Arsenal captain Cesc Fabregas, who missed the Man Utd match last Sunday, remains a major doubt. Samir Nasri is doubtful with a hamstring strain.

Thomas Vermaelen, out since August, will have a fitness test before the game and has a chance of making his comeback in place of Johan Djourou, who injured his ankle in the last game.

Matty Etherington is still out for Stoke, who will keep Asmir Begovic in goal.


Like at the Emirates in February, Stoke will be happy to defend deep and allow Arsenal to dominate possession. Though ostensibly lining up in a 4-4-2, they will ask Jon Walters to help out defensively in midfield, leaving Kenwyne Jones as the sole out-ball up the pitch. Going forward, they will rely on Jermaine Pennant to whip in crosses from the right hand side, and of course on free-kicks, corners, and Rory Delap’s long throws.

Arsenal, for their part, look to play their usual short passing game in the midfield, and should aim to counteract Stoke’s defensive outlook with fast-paced, direct passing in attack and high pressing when not in possession. In the potential absence of Fabregas, Arsenal will have to play the ball wide to Walcott and Nasri more often, asking Robin van Persie to get on the end of crosses. Aaron Ramsey and Jack Wilshere will take it in turns to raid forward, with Alex Song left to concentrate his attention on the midfield battle with Glenn Whelan and Dean Whitehead.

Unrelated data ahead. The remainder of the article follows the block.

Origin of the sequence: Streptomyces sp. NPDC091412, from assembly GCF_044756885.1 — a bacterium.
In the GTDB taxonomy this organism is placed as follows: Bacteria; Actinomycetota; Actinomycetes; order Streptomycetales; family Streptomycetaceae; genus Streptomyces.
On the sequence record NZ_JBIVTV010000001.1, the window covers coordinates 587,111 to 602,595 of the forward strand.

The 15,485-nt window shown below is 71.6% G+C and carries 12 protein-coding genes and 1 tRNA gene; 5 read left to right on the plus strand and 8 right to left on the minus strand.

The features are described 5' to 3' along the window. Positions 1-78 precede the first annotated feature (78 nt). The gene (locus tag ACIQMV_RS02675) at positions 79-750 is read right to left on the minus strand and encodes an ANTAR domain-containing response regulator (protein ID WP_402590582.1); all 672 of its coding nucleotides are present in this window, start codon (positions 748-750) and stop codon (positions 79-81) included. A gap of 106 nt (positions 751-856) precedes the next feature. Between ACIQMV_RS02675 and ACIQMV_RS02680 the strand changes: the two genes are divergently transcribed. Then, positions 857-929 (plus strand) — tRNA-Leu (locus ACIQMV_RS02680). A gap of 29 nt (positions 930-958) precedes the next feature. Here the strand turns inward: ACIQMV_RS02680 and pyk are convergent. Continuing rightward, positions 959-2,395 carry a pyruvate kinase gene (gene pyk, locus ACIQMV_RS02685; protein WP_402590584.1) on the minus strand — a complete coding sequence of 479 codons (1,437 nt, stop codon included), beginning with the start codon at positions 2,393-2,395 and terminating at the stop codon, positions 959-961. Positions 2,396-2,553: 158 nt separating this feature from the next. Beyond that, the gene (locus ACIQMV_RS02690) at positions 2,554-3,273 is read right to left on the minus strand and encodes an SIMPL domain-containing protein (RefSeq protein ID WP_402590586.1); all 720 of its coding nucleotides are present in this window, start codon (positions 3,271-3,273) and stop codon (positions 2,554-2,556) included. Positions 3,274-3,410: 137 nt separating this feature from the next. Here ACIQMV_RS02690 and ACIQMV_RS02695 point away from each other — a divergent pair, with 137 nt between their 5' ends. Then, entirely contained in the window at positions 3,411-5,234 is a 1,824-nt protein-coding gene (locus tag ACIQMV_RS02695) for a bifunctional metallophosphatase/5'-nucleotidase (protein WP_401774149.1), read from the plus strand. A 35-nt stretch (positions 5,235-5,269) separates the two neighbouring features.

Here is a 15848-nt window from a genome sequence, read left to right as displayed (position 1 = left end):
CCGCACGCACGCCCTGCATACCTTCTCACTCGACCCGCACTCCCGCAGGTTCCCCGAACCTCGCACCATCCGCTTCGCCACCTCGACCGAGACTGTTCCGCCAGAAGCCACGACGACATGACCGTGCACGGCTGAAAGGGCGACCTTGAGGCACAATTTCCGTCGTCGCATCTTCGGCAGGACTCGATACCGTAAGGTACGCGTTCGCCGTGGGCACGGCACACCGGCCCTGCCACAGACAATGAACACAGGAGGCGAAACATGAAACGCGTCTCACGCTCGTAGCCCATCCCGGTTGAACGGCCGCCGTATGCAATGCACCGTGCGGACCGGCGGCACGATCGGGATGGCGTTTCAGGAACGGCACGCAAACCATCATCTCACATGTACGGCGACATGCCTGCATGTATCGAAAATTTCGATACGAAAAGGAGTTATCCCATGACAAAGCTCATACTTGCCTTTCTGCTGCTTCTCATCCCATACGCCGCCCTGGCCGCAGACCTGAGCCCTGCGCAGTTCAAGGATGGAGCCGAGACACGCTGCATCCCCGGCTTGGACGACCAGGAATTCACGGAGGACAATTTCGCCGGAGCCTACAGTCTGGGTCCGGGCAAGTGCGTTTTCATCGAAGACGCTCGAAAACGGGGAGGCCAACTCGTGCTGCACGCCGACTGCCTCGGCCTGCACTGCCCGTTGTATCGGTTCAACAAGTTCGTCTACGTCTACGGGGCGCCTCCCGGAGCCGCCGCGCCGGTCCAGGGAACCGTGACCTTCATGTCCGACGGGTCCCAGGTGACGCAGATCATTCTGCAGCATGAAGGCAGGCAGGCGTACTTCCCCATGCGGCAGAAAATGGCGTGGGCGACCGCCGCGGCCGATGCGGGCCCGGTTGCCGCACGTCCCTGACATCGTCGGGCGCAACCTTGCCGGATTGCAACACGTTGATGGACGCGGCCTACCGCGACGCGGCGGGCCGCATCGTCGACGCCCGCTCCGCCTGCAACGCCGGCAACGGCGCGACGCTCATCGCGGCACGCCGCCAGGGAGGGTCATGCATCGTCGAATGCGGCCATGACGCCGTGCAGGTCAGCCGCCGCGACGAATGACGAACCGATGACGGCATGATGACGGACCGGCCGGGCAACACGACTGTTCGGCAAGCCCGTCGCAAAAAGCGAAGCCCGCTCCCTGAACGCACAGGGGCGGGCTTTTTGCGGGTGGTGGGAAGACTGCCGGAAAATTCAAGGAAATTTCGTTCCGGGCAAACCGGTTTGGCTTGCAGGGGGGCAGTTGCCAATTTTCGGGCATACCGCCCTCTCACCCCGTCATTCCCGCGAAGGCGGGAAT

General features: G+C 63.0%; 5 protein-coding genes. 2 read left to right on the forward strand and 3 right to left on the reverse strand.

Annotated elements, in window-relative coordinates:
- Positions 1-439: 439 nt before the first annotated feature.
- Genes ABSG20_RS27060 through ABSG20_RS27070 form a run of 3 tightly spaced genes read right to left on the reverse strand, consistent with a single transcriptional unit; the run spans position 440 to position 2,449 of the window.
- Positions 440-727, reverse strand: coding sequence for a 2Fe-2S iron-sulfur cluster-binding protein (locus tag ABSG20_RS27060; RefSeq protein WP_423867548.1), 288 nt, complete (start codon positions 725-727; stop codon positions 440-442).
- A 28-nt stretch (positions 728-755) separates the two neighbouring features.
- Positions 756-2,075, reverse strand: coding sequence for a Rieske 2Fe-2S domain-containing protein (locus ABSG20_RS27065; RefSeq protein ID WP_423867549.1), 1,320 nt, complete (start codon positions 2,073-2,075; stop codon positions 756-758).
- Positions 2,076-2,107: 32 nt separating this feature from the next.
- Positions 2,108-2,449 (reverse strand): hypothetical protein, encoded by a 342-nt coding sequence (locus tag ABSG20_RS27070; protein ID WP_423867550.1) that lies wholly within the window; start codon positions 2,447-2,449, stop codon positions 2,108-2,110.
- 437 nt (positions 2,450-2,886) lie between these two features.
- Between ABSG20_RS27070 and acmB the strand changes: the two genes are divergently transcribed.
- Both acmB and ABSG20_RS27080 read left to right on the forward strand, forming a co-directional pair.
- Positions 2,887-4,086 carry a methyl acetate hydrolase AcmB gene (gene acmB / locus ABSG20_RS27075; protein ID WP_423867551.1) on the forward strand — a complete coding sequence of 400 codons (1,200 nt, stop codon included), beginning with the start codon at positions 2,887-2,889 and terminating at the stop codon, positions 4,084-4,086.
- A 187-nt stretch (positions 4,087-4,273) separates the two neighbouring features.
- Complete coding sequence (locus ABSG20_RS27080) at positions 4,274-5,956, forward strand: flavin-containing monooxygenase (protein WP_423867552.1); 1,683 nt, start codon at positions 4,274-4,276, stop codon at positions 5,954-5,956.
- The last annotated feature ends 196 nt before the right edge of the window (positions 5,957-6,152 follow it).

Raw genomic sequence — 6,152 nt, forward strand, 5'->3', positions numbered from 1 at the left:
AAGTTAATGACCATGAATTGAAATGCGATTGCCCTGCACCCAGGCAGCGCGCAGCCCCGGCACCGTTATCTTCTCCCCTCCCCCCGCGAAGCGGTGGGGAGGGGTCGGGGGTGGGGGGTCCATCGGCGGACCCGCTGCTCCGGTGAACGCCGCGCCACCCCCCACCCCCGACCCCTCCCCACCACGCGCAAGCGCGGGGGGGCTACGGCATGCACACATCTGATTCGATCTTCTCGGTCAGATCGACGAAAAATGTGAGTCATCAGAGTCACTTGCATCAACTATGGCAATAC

Key Players

Aaron Ramsey – back at the scene of his horrific injury last season, Ramsey will have to contend with his painful memories, as well as a potentially hostile reception from Stoke fans and players. A mature young man and excellent player, whose service Arsenal have sorely missed this season, his greater eye for goal means that, of all the midfield players, his performance could be the most decisive.

Wojciech Szczesny – one of the great success stories of Arsenal’s season, the goalkeeper will be crucial in dealing with the expected aerial bombardment, and in organizing the defence to deal with the peculiar threat of Delap’s long throws. Brave and confident, Szczesny must transmit his decisiveness to the less certain defenders in front of him.

Kenwyne Jones – against Arsenal, the tried and tested formula is to launch the ball up to your big target man. It is to be expected that Stoke will be no different, and Jones, who possesses all of the physical attributes of a world class striker, if not the consistency and mental strength, will be aiming to give Arsenal’s defence a torrid afternoon.

Referee – Mark Halsey

Halsey will have an important role to play, given Stoke’s reliance on set pieces, and the potentially heated atmosphere at the scene of Ramsey’s injury last season.  A referee who is universally admired (even by Jose Mourinho!) for returning to the game after his treatment for cancer, Halsey will have to block out the appeals from the always-loud Stoke support. Expect the tackles to fly, and for the referee, who has by far the lowest cards-per-game ratio in the league this season (of those who have refereed at least 10 games), to have to go to his pocket if things boil over.

Possible Line-ups

Stoke City (4-4-2): Begovic; Wilkinson, Huth, Shawcross, Wilson; Pennant, Whelan, Delap, Whitehead; Walters, Jones.

Arsenal (4-2-3-1): Szczesny; Sagna, Koscielny, Vermaelen, Clichy; Song, Ramsey; Wilshere, Walcott, Nasri; Van Persie